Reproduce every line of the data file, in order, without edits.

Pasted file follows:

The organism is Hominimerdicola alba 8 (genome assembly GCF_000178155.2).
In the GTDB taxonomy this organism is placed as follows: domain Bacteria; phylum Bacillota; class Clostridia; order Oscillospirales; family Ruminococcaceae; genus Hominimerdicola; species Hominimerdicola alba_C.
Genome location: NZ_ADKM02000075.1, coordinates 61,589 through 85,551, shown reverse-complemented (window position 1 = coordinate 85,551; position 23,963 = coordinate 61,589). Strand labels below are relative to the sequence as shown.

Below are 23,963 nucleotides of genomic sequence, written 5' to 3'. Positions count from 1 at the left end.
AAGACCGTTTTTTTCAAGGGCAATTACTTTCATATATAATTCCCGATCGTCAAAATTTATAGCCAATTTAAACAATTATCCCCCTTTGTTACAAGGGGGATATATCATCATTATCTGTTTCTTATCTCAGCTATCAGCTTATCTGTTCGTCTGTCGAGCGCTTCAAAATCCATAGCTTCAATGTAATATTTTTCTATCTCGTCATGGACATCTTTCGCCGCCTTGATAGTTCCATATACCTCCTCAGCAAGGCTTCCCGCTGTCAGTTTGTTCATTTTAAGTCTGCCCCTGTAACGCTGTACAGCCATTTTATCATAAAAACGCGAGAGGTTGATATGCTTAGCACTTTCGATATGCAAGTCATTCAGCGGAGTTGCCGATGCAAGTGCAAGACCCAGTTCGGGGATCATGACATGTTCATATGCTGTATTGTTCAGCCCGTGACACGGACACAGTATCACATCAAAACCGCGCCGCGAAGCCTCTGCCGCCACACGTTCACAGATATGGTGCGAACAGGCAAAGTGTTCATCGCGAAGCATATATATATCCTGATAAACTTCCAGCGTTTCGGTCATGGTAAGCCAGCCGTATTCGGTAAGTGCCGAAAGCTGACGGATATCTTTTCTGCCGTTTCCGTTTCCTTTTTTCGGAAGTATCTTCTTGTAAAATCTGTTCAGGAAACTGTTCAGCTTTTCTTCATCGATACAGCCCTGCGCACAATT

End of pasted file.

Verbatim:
The organism is Hominimerdicola alba 8 (genome assembly GCF_000178155.2).
In the GTDB taxonomy this organism is placed as follows: domain Bacteria; phylum Bacillota; class Clostridia; order Oscillospirales; family Ruminococcaceae; genus Hominimerdicola; species Hominimerdicola alba_C.
Genome location: NZ_ADKM02000075.1, coordinates 61,589 through 85,551, shown reverse-complemented (window position 1 = coordinate 85,551; position 23,963 = coordinate 61,589). Strand labels below are relative to the sequence as shown.

Below are 23,963 nucleotides of genomic sequence, written 5' to 3'. Positions count from 1 at the left end.
AAGACCGTTTTTTTCAAGGGCAATTACTTTCATATATAATTCCCGATCGTCAAAATTTATAGCCAATTTAAACAATTATCCCCCTTTGTTACAAGGGGGATATATCATCATTATCTGTTTCTTATCTCAGCTATCAGCTTATCTGTTCGTCTGTCGAGCGCTTCAAAATCCATAGCTTCAATGTAATATTTTTCTATCTCGTCATGGACATCTTTCGCCGCCTTGATAGTTCCATATACCTCCTCAGCAAGGCTTCCCGCTGTCAGTTTGTTCATTTTAAGTCTGCCCCTGTAACGCTGTACAGCCATTTTATCATAAAAACGCGAGAGGTTGATATGCTTAGCACTTTCGATATGCAAGTCATTCAGCGGAGTTGCCGATGCAAGTGCAAGACCCAGTTCGGGGATCATGACATGTTCATATGCTGTATTGTTCAGCCCGTGACACGGACACAGTATCACATCAAAACCGCGCCGCGAAGCCTCTGCCGCCACACGTTCACAGATATGGTGCGAACAGGCAAAGTGTTCATCGCGAAGCATATATATATCCTGATAAACTTCCAGCGTTTCGGTCATGGTAAGCCAGCCGTATTCGGTAAGTGCCGAAAGCTGACGGATATCTTTTCTGCCGTTTCCGTTTCCTTTTTTCGGAAGTATCTTCTTGTAAAATCTGTTCAGGAAACTGTTCAGCTTTTCTTCATCGATACAGCCCTGCGCACAATT